(e.g. accident). Caplan has used Erikson's classification in his theoretical development of crisis reactions. He has emphasized that developmental and accidental crises are transitional periods that present the individual with both an opportunity for personal growth as well as for deterioration.
RAPOPORT(1967, 1970) has classified crises into three different categories: a) developmental crisis which are biopsychosocial in nature, b)
crisis of role transition (e.g. retirement) and c) accidental crisis, termed
hazardous events. HARPER& PETERSON(1982) consider two types of
crisis: predictable, which are part of planned, expected or normal processes of life, and unpredicable such as natural disasters, accidents or
sudden losses.
BALDWIN(1978) has developed a classification of emotional crises
that includes six types of crisis situations:
1. Dispositional crises produced by problematic situations that can
be remediated through an appropiate management such as making a
referral, providing information and/or education, making administrative changes, etc.
2. Crises of anticipated life transitions, that reflect normal life transitions over which the person may have little control.
3. Crises resulting from traumating stress, which are precipitated by
externa1 stressors or situations that are unexpected, uncontrolled and
emotionally overwhelming.
4. Maturational/developmental crises, that result from attempts to
deal with interpersonal situations that reflect interna1 unresolved problems.
5 ; Crises reflecting psychopathology, in which pre-existing or current
psychopathology complicates their resolution.
6. Psychiatric emergencies, in which general functioning is severely



Identifying the type of crisis that a person is going through is an

important step of the crisis intervention process, that facilitates to a
great extent the therapist's work with the person in crisis.

Lindemann, Caplan and other theorists have provided a firm theoretical basis for what has come to be known as crisis intervention. However, as EWING(1978) points out, for most part the architects of crisis
theory have not explicitely spelled out specific modes of intervention,
even though they have referred to them. Many of the techniques and
principles of crisis intervention have developed through the efforts to
meet more effectively the specific needs of particular populations.
& MAUDAL(1983) have discussed the historical origins of crisis intervention. The high incidence of traumatic
neuroses in World War 11 created a great need for expanded psychological services: as a result of it, new treatment approaches were developed
to meet the needs of the soldiers who experienced stress related neuroses. The treatment was given to them in the Unit as soon as possible
after the breakdown and its aim was mainly to relieve the symptoms.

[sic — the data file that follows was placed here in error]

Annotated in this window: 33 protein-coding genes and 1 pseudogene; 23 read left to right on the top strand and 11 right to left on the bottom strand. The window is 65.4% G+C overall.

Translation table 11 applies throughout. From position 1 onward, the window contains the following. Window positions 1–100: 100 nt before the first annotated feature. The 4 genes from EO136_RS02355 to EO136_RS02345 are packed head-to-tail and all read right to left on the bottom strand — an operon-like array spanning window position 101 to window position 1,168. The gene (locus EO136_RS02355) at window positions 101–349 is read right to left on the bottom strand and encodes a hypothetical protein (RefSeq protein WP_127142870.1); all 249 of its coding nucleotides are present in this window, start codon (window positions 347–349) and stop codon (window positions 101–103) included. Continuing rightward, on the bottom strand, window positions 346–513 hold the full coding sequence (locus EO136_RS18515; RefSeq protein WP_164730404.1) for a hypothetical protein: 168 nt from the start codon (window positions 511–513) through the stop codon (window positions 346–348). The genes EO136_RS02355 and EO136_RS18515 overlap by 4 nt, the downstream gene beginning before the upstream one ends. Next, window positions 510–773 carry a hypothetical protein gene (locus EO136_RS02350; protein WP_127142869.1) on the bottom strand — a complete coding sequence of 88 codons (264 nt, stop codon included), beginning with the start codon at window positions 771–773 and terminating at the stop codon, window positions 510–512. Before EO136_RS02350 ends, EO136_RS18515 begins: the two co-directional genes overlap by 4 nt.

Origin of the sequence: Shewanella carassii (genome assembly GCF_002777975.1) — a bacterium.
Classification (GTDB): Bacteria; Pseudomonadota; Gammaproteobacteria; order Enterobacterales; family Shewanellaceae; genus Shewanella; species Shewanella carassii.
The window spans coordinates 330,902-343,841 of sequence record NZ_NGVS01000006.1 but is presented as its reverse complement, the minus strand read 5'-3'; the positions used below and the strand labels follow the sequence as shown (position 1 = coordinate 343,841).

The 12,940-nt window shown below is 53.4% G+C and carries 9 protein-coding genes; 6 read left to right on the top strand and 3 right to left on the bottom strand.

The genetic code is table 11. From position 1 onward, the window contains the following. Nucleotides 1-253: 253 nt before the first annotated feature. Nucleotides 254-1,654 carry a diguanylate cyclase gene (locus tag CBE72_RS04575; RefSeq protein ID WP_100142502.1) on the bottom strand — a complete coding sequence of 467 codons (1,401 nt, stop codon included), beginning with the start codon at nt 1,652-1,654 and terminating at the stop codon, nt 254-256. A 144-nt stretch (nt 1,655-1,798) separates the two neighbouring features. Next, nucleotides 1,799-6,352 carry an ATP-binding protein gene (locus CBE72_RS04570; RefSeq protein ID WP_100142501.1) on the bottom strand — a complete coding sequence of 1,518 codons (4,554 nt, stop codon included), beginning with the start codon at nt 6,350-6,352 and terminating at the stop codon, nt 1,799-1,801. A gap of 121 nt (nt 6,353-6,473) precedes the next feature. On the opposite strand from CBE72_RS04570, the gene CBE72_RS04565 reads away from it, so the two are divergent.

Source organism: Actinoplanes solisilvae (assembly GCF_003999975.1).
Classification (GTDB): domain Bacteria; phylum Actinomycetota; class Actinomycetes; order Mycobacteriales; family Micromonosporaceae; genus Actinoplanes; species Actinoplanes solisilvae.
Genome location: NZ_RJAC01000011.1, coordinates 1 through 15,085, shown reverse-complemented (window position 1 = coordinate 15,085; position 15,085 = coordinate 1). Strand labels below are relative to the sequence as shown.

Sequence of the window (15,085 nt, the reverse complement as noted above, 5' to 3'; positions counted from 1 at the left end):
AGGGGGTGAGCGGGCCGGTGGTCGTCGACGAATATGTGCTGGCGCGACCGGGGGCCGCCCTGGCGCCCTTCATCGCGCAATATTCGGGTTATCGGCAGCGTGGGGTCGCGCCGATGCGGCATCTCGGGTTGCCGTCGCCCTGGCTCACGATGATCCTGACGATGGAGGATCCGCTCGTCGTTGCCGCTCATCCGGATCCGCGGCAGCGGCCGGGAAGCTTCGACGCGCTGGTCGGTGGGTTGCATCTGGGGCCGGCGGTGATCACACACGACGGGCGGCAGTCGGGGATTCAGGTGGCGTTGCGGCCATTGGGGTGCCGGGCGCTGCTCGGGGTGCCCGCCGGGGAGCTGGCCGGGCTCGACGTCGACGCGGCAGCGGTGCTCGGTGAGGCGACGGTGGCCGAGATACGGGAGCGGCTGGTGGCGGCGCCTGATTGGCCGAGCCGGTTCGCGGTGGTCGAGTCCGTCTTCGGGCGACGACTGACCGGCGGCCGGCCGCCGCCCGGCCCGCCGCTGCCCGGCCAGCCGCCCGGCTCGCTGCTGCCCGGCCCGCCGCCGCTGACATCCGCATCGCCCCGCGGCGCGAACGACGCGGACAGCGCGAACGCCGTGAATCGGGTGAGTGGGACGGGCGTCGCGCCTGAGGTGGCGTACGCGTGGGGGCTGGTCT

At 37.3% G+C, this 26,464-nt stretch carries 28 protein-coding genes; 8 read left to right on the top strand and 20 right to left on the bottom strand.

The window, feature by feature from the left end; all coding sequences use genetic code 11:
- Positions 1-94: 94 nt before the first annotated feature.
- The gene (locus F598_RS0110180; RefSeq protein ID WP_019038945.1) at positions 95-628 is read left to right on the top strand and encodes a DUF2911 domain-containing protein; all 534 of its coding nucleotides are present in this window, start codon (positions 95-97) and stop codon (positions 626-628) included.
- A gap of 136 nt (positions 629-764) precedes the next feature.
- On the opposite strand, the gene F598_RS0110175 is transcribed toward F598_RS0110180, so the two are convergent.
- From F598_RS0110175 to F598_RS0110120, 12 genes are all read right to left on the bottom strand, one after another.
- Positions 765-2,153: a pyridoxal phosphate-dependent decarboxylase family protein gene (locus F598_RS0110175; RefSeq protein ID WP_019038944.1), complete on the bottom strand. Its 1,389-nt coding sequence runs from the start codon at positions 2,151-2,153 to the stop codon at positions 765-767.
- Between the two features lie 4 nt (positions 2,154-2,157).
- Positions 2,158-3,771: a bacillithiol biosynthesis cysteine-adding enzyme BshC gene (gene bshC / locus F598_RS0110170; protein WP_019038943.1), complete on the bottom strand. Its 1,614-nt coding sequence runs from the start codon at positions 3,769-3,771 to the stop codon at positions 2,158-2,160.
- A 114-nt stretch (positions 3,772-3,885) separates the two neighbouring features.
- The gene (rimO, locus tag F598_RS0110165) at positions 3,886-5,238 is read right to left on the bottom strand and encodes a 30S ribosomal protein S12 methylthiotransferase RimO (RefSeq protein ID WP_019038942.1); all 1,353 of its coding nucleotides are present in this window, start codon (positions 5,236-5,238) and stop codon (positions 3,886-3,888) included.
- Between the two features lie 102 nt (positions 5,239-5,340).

Lindemann's grief work and the development of early crisis clinics are
cited by Butcher et al. as other important historical origins of crisis
intervention, as well the suicide prevention movement. As they point
out, the successful management of suicide related crises was made possible by some innovative movement; these included the development of
the telephone as a means of communicating with people who needed
help, the initiation of 24 hours service, and the introduction of non
professional personal into the role of helpers. Butcher et al., also cite
the free clinic movement as being influential in the development of crisis
EWING(1978) has defined crisis intervention as the informed and
planful application of techniques derived from the established principles
of crisis theory, by persons qualified through training and experience to
understand these principles, with the intention of assisting individuals or
families to modify personal characteristics such as feelings, attitudes
and behaviors that are judged to be maladaptive or maladjustive. HAFER and PETERSON (1982), in a less formal definition, refer to crisis
intervention as the kind of psychological first aid that enables to help an



individual or group experiencing a temporary loss of ability to cope with

a problem or situation.
Crisis intervention programs originated as an attempt to serve unmet
treatment needs of individuals, but now they have come into their own
as an important treatment alternative (BUTCHERet al.; 1983).
Levels of Crisis Treatment

& MORLEY(1968) and MORLEY(1970) have
discussed different levels of crisis treatment:
a) Environmental manipulation. In this case the helper serves as a
referral source, getting the client in touch with a resource person or
b) General support. It consists basically of active listening in a non
threatening manner, allowing the person to speak in some detail about
his problem without challenging him.
c) Generic manipulation. It is helping the person resolve a crisis by
accomplishing certain psychological tasks that are the same for al1 the
people experiencing the same crisis regardless of individual differences.
d) Individual approach. It focuses on the specific needs of the person
in crisis and emphasizes the assessment of the psychological and psychosocial processes that are influencing the client. It looks at the specific
psychoIogica1 tasks and problem solving activities that each person must
accomplish in resolving a particular crisis.
These levels of intervention are not mutually exclusive although there